Understanding The Prophet's Life


From Issue: 509 [Read full issue]


There is an ethical basis which all human beings share, and which Islam came to perfect. Islam did not come to strip people of their innate ethical awareness or overturn it. Rather, it came to confirm and strengthen it.

The Prophet (peace be upon him) once mentioned to his followers a covenant that the Arabs had concluded which had brought peace to their clans. He said that if he were ever invited to enter into such a treaty, he would do so. The treaty he spoke about had taken place before the advent of Islam. It was a treaty which brought the people together at the same table to affirm their rights and their human dignity, and which put an end to the endemic warfare that they had been suffering from and that was consuming their lives and wealth. Though the treaty took place before Islam, it was nevertheless in accordance with the innate moral sentiments that all human beings acknowledge. We all know that it is better to learn from one another and prosper. We all agree that hatred, conflict, and rancour are hated by God and condemned by mankind.

Clemency and flexibility in religious matters restore to people a healthy outlook, allowing them to live their faith in a way that is genuine and that accords with the nature that God has placed within them. It makes religion easy on the people, the way God intended it to be.

Once, a desert-dweller came to the Prophet (peace be upon him) complaining that Muadh prolonged the prayer too much. The Prophet (peace be upon him) asked the desert-dweller: "What do you say in prayer?"

He answered: "When I offer my tashahhud, I say: 'O Allah! I ask You for Paradise and seek refuge with You from the Fire.' As for me, I am not good at droning on the way you and Muadh do."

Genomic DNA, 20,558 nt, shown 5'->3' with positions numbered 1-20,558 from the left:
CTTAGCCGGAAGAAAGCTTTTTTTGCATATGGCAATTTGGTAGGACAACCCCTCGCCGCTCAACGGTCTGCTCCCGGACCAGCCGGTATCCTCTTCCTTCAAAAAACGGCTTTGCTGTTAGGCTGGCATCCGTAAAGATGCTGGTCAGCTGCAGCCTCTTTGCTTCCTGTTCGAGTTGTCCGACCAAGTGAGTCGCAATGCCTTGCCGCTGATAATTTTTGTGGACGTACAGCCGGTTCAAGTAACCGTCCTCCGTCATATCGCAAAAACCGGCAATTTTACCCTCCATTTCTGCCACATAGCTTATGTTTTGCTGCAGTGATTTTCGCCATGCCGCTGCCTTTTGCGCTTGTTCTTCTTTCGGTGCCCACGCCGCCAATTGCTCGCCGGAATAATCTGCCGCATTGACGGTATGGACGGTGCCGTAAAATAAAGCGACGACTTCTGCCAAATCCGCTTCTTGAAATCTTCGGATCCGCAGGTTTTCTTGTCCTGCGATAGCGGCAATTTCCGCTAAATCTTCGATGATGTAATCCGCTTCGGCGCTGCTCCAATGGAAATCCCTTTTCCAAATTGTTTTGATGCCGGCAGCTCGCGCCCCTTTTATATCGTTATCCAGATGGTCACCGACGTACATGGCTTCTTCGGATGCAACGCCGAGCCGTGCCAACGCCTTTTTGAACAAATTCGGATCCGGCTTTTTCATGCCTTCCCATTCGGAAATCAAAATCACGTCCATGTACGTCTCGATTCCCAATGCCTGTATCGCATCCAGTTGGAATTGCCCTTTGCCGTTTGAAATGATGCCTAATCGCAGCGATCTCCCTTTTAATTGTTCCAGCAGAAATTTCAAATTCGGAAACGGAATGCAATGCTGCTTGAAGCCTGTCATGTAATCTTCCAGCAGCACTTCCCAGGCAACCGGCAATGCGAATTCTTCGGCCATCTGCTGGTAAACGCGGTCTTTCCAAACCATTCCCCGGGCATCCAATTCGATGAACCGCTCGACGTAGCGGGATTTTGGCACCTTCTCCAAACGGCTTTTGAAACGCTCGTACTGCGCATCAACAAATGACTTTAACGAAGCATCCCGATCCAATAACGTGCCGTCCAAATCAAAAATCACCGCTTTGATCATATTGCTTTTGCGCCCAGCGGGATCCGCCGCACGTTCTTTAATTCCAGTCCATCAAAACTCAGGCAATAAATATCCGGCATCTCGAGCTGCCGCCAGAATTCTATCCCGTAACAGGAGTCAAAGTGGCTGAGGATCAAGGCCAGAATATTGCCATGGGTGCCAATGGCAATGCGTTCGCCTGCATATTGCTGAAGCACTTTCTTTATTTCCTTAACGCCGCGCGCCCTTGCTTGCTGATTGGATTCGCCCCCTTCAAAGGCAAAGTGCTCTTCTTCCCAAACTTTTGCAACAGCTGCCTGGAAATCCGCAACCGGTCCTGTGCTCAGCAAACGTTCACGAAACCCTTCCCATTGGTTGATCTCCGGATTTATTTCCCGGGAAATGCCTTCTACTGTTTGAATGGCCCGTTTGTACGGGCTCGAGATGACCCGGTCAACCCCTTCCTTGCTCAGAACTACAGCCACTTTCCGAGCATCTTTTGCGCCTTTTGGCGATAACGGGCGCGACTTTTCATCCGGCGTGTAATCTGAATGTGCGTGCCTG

The Prophet (peace be upon him) said to him: "It is basically these things that we drone on about." [Sunan Abu Dawud (22), and Musnad Ahmad (15333)]

We can see that the Prophet (peace be upon him) did not impose upon the man to memorize what was too difficult for him. He took into account the man's abilities. Maybe he was an old man, or had a weak memory, or was poorly brought up.

It is significant that the Prophet (peace be upon him) did not interrogate the desert-dweller about his intentions. No doubt, the word the desert-dweller used to describe the prayer of Muadh and of the Prophet himself was quite unflattering and could easily have been construed as an insult. The Prophet (peace be upon him) did not take offence. Instead, with his answer, he comforted the desert-dweller and reassured him that the simple words he was using in his prayers were essentially what Muadh was saying.

Clemency and an easygoing nature should be the spirit of our personal conduct and our social interactions. This attests to the truth that our innate, easygoing religious awareness is better than imposing difficulties in religion. It is also farther away from the dangers of pretentiousness, conceitedness, and showing-off.

Compiled From:
"An Easygoing Approach to Faith" - Salman al-Oadah